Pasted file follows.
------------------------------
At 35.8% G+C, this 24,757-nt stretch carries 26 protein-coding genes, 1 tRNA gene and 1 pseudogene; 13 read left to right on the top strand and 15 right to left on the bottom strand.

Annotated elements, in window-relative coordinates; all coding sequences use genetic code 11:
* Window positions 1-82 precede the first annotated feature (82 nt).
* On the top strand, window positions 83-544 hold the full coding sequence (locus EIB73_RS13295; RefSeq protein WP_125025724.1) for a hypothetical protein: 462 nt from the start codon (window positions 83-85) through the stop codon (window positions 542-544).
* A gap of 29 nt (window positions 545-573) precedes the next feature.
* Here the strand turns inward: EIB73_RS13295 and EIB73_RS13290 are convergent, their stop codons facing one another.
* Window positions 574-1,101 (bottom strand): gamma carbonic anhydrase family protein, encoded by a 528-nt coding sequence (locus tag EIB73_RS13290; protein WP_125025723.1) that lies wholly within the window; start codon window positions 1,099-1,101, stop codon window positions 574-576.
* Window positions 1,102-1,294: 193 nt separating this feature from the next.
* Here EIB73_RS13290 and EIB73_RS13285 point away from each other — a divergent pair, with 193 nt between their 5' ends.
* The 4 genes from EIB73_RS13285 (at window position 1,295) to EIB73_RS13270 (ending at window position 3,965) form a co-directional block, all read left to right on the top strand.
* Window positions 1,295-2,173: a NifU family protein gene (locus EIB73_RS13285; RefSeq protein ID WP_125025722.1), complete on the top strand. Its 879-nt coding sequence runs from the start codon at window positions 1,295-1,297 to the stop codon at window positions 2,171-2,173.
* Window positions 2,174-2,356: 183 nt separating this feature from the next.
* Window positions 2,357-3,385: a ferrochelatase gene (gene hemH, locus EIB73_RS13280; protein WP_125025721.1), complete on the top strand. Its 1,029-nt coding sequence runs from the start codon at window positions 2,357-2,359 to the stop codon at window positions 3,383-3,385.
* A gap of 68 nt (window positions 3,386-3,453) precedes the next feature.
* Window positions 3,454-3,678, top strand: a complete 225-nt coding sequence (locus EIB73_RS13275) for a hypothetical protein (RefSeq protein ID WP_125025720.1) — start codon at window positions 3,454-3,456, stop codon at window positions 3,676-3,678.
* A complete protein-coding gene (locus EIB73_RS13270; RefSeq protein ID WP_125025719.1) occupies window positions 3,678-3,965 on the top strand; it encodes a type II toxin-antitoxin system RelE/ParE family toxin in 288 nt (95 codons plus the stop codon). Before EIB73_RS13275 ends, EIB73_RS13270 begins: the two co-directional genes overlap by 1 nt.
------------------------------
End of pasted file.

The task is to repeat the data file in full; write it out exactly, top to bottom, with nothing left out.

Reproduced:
At 35.8% G+C, this 24,757-nt stretch carries 26 protein-coding genes, 1 tRNA gene and 1 pseudogene; 13 read left to right on the top strand and 15 right to left on the bottom strand.

Annotated elements, in window-relative coordinates; all coding sequences use genetic code 11:
* Window positions 1-82 precede the first annotated feature (82 nt).
* On the top strand, window positions 83-544 hold the full coding sequence (locus EIB73_RS13295; RefSeq protein WP_125025724.1) for a hypothetical protein: 462 nt from the start codon (window positions 83-85) through the stop codon (window positions 542-544).
* A gap of 29 nt (window positions 545-573) precedes the next feature.
* Here the strand turns inward: EIB73_RS13295 and EIB73_RS13290 are convergent, their stop codons facing one another.
* Window positions 574-1,101 (bottom strand): gamma carbonic anhydrase family protein, encoded by a 528-nt coding sequence (locus tag EIB73_RS13290; protein WP_125025723.1) that lies wholly within the window; start codon window positions 1,099-1,101, stop codon window positions 574-576.
* Window positions 1,102-1,294: 193 nt separating this feature from the next.
* Here EIB73_RS13290 and EIB73_RS13285 point away from each other — a divergent pair, with 193 nt between their 5' ends.
* The 4 genes from EIB73_RS13285 (at window position 1,295) to EIB73_RS13270 (ending at window position 3,965) form a co-directional block, all read left to right on the top strand.
* Window positions 1,295-2,173: a NifU family protein gene (locus EIB73_RS13285; RefSeq protein ID WP_125025722.1), complete on the top strand. Its 879-nt coding sequence runs from the start codon at window positions 1,295-1,297 to the stop codon at window positions 2,171-2,173.
* Window positions 2,174-2,356: 183 nt separating this feature from the next.
* Window positions 2,357-3,385: a ferrochelatase gene (gene hemH, locus EIB73_RS13280; protein WP_125025721.1), complete on the top strand. Its 1,029-nt coding sequence runs from the start codon at window positions 2,357-2,359 to the stop codon at window positions 3,383-3,385.
* A gap of 68 nt (window positions 3,386-3,453) precedes the next feature.
* Window positions 3,454-3,678, top strand: a complete 225-nt coding sequence (locus EIB73_RS13275) for a hypothetical protein (RefSeq protein ID WP_125025720.1) — start codon at window positions 3,454-3,456, stop codon at window positions 3,676-3,678.
* A complete protein-coding gene (locus EIB73_RS13270; RefSeq protein ID WP_125025719.1) occupies window positions 3,678-3,965 on the top strand; it encodes a type II toxin-antitoxin system RelE/ParE family toxin in 288 nt (95 codons plus the stop codon). Before EIB73_RS13275 ends, EIB73_RS13270 begins: the two co-directional genes overlap by 1 nt.